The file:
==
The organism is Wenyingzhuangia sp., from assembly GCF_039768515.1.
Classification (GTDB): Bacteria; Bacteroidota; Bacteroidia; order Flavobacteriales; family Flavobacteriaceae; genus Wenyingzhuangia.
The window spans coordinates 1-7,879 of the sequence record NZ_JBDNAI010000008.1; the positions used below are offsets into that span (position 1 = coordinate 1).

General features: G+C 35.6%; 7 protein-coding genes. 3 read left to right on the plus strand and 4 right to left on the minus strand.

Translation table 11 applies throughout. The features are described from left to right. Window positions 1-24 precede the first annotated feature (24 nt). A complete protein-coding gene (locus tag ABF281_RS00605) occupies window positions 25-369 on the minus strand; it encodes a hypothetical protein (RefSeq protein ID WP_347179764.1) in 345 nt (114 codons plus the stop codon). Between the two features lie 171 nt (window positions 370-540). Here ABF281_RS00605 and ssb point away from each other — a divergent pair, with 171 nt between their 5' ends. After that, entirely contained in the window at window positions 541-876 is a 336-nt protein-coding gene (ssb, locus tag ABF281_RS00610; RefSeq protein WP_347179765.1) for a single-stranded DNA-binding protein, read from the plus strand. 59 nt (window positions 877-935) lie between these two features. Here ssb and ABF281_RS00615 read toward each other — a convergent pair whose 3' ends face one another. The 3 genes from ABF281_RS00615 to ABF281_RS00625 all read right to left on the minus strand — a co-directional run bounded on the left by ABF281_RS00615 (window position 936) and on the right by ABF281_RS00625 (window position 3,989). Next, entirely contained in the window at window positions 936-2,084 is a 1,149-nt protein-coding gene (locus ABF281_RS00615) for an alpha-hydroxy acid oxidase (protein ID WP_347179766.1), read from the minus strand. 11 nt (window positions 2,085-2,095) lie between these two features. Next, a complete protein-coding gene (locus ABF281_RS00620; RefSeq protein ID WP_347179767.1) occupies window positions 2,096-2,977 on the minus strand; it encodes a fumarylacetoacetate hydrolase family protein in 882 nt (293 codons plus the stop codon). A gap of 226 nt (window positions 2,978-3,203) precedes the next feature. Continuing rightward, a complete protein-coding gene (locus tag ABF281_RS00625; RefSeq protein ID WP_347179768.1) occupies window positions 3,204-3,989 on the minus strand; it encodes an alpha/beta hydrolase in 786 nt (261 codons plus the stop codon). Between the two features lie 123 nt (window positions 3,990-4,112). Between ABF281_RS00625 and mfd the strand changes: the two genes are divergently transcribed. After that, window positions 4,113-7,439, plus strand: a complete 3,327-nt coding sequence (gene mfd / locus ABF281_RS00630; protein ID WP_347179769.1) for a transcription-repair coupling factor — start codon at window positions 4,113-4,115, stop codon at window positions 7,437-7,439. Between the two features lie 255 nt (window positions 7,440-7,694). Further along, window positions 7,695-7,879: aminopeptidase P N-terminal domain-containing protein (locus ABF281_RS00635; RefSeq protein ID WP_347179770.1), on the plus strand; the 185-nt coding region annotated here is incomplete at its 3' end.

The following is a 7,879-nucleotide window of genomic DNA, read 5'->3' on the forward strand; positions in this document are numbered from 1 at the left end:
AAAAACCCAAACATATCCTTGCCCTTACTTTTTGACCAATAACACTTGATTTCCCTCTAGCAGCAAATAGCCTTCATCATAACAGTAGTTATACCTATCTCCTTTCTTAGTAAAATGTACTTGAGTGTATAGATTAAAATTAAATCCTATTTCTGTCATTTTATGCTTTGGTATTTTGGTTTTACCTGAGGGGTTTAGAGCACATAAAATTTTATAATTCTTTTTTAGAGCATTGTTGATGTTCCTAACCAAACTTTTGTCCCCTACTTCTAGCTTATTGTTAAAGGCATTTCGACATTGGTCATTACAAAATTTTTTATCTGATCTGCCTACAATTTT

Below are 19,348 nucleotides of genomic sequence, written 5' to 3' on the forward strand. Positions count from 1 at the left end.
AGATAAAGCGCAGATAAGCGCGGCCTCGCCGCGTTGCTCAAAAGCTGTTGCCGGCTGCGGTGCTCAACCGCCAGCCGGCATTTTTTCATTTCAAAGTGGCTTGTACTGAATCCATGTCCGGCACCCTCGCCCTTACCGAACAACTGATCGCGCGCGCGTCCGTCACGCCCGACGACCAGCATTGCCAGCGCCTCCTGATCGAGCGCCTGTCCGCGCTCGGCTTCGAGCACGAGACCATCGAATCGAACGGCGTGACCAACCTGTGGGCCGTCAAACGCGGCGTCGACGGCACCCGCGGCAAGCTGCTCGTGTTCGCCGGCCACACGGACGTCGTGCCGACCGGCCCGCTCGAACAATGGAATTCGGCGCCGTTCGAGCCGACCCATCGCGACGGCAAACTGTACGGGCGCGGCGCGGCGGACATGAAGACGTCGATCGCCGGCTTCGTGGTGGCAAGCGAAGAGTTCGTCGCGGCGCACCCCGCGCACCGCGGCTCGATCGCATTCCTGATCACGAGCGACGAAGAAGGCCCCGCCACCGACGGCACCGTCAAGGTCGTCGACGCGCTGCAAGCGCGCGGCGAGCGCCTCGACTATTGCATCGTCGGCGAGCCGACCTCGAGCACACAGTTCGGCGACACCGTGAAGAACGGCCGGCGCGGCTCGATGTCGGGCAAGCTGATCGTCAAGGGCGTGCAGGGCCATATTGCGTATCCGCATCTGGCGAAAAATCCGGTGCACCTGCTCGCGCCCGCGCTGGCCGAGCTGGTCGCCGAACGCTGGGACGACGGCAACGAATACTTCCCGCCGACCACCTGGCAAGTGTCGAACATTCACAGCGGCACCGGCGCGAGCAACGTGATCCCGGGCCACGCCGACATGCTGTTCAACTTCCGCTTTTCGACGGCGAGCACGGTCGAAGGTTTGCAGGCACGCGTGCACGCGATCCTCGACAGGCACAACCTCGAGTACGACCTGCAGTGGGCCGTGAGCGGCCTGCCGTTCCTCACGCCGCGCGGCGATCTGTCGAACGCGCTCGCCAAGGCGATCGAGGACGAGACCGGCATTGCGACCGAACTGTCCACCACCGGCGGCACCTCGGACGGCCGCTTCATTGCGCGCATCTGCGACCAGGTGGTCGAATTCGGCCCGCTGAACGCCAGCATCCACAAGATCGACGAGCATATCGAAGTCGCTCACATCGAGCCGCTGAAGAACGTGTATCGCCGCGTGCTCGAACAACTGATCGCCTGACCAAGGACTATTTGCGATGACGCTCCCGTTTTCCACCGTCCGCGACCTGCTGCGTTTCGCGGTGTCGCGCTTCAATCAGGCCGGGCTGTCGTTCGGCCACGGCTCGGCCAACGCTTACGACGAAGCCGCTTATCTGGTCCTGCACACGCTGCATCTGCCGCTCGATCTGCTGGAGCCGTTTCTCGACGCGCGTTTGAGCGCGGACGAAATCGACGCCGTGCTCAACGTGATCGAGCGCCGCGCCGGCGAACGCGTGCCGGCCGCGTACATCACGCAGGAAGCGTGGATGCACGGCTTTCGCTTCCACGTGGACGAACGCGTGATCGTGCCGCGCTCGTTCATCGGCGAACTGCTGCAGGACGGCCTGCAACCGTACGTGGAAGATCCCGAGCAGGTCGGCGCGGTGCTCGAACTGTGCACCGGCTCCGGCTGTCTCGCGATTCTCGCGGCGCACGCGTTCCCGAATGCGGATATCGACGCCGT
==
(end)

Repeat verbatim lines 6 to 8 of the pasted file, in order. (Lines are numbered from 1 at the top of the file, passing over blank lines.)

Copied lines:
The following is a 7,879-nucleotide window of genomic DNA, read 5'->3' on the forward strand; positions in this document are numbered from 1 at the left end:
AAAAACCCAAACATATCCTTGCCCTTACTTTTTGACCAATAACACTTGATTTCCCTCTAGCAGCAAATAGCCTTCATCATAACAGTAGTTATACCTATCTCCTTTCTTAGTAAAATGTACTTGAGTGTATAGATTAAAATTAAATCCTATTTCTGTCATTTTATGCTTTGGTATTTTGGTTTTACCTGAGGGGTTTAGAGCACATAAAATTTTATAATTCTTTTTTAGAGCATTGTTGATGTTCCTAACCAAACTTTTGTCCCCTACTTCTAGCTTATTGTTAAAGGCATTTCGACATTGGTCATTACAAAATTTTTTATCTGATCTGCCTACAATTTT

Below are 19,348 nucleotides of genomic sequence, written 5' to 3' on the forward strand. Positions count from 1 at the left end.